Leading Women's Health Expert and Author Dr. Lauren Streicher Joins Northwestern Medicine

Northwestern Medicine
News February 29, 2016
Gynecologist Lauren Streicher, MDNorthwestern Medicine® welcomes gynecologist Lauren Streicher, MD, to Northwestern Medical Group. Streicher is a clinical leader in gynecology, a published author and a trusted medical contributor for many local and national media outlets. In her new role, Streicher will serve as medical director for Northwestern Medicine’s Center for Sexual Medicine, which is anticipated to open in late 2017. In addition to her role as medical director, Streicher will see individual patients for consultation regarding sexual health, menopause, complex gynecologic problems and routine gynecologic care.
 
We sat down with Dr. Streicher to learn about her new role with Northwestern Medicine and why specialized sexual health care and research is important for patients.
 
Why is there a need for a comprehensive sexual medicine center?
 
Dr. Lauren Streicher (LS): Forty three percent of women have at least one sexual health problem. After age 50, the numbers are significantly higher, not only due to menopause, but also because the likelihood of having a medical problem that can sabotage sexuality, such as diabetes or heart disease, increases with age.
 
Relationship challenges and stress also contribute and must be addressed along with physical and medical challenges. Treatment of these complex issues requires a collaboration of gynecologists, urologists, dermatologists, therapists, pelvic floor experts and other subspecialists.

What patients will you see and what care will be offered?
 
LS: Anyone who has sexual concerns will be treated at the Center. Programs will be inclusive to men and women who are heterosexual, homosexual, transgender or self-sexual.
 
There will be specific programs for post cancer, heart disease, diabetes, menopause, and neurologic disease to name a few. Treatments may include medication, pelvic floor physical therapy, psychotherapy, treatment of associated conditions and consultations with sub-specialists and referring physicians as appropriate.
    
What will make this program unique compared to other sexual health programs?

LS: While some sexual health programs exist for specific populations, such as post cancer, the Center for Sexual Health will have programs to include virtually every medical, hormonal or physical challenge that impacts sexual health.

Unlike other programs, all of our care will be conducted in one location – the specialists will come to the patient instead of a patient having to make multiple appointments to see various specialists. Care will be coordinated, comprehensive and patient-centered.
     
What are some of the biggest issues pertaining to women’s sexual health?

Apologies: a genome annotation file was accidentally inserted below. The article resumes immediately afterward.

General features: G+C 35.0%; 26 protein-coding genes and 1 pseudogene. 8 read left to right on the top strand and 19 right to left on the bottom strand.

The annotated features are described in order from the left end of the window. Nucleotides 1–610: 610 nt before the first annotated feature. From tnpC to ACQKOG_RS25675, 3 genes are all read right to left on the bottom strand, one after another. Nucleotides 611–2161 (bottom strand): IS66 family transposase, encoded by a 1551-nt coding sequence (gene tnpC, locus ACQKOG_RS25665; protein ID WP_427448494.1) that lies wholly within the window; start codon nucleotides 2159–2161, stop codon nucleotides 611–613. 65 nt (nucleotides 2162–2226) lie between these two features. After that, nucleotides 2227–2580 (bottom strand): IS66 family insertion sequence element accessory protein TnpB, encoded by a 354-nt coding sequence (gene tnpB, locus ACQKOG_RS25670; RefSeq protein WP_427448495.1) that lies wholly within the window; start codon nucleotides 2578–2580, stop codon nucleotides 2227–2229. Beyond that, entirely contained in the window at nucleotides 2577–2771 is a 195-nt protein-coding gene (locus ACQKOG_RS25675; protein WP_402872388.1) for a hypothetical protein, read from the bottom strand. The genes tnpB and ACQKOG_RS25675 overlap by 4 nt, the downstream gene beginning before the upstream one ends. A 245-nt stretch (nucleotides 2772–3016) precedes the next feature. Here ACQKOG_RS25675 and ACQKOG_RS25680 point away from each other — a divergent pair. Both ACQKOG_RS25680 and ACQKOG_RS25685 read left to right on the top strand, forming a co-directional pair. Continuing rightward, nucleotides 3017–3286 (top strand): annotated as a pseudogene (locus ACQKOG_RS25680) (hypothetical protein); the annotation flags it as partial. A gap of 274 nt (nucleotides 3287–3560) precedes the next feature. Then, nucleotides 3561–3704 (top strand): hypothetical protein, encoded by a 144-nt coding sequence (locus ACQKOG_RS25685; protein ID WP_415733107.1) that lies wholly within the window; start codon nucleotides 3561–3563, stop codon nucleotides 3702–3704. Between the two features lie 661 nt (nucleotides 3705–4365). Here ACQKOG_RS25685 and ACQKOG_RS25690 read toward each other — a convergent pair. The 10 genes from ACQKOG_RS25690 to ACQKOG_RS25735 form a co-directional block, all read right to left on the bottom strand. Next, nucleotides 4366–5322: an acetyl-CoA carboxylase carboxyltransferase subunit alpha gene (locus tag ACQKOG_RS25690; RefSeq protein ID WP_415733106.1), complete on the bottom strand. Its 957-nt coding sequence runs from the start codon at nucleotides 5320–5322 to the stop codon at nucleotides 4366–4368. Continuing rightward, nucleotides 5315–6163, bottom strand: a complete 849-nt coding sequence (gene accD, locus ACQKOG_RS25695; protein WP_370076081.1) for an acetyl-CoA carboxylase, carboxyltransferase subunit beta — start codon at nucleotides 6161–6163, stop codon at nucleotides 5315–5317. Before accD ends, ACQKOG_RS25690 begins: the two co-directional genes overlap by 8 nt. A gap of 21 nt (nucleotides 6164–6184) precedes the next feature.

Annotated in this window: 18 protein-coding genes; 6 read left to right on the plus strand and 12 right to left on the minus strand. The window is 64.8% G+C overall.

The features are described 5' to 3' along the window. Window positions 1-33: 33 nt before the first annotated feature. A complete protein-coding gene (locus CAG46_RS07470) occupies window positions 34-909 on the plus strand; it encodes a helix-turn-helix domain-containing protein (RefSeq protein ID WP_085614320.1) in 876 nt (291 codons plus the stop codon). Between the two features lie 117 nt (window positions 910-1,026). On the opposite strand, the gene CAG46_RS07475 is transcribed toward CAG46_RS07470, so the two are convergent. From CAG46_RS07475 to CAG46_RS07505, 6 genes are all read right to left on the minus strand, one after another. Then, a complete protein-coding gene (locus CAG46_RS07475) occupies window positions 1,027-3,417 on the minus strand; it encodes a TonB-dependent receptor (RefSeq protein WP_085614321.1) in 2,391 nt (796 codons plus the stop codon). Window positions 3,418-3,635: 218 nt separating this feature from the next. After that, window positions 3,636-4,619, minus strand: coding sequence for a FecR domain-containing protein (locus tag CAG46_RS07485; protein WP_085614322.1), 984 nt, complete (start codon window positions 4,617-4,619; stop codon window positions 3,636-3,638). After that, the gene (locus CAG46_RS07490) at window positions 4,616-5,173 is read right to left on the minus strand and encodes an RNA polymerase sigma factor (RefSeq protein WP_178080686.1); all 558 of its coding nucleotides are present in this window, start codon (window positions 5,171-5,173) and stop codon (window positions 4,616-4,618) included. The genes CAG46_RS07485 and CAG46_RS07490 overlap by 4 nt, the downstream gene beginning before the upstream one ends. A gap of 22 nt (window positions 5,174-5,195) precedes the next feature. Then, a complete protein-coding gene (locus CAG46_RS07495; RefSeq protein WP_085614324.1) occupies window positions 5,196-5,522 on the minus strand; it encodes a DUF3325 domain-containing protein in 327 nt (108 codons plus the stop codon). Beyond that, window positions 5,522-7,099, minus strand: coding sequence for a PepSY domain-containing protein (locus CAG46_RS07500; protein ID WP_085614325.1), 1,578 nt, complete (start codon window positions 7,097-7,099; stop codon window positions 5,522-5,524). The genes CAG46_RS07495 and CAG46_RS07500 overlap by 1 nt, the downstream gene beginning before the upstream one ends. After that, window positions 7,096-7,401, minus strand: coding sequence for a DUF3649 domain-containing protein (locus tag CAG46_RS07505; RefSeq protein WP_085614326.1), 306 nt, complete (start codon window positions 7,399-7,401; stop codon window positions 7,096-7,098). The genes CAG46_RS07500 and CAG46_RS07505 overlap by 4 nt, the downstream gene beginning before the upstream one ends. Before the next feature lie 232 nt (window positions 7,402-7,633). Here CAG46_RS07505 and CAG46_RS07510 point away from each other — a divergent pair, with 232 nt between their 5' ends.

LS: Sexual problems are generally divided into four categories: decreased libido (not feeling desire); impaired arousal (being unable to lubricate and become excited); problems with orgasm (having no orgasm or taking a really long time to climax); and sexual pain or inability to have intercourse. Of course, there is overlap and it is not unusual for someone to experience problems from all categories.
 
Why is it important to include sexual health in medical training for students and residents?
 
LS: Typically, medical students attend only one lecture on sexual health during medical school. Unless they train at one of the few medical centers with a sexual dysfunction clinic, there is rarely any formal training in sexual health beyond that one lecture.
 
Training in a sexual health center will equip students and residents to diagnose, treat and know when to refer the large population of patients who have sexual problems as a result of illness or age.
 
What type of research will be conducted at the center?
 
LS: Clinical research as well as new drug and device trials will be conducted at the center including multi-center trials with other academic sexual health centers.
 
What should patients ask their doctors about sexual health?
 
LS: Common is not the same as normal and any woman who is frustrated by her lack of libido, inability to become aroused or sexual pain should talk to her doctor. Sexual problems may be a result of medication, a hormonal imbalance or a consequence of a medical condition.
 
Why is Northwestern Medicine the place you wanted to start this center?
 
LS: It is impossible to address these complex sexual problems without a collaborative effort. Northwestern Medicine is committed to this center and committed to gathering a team of the country’s leading experts. As a leader in women's health, both in clinical care and research, and with established programs in multiple other aspects of complex gynecology, Northwestern is perfectly positioned to have a world class program as the "go to " resource in this area.
 
How can patients learn more about the Center and the care you will provide?
 
 LS: Visit Dr. Streicher's office webpage or email drstreicherappt@nm.org

Read more about Dr. Streicher.
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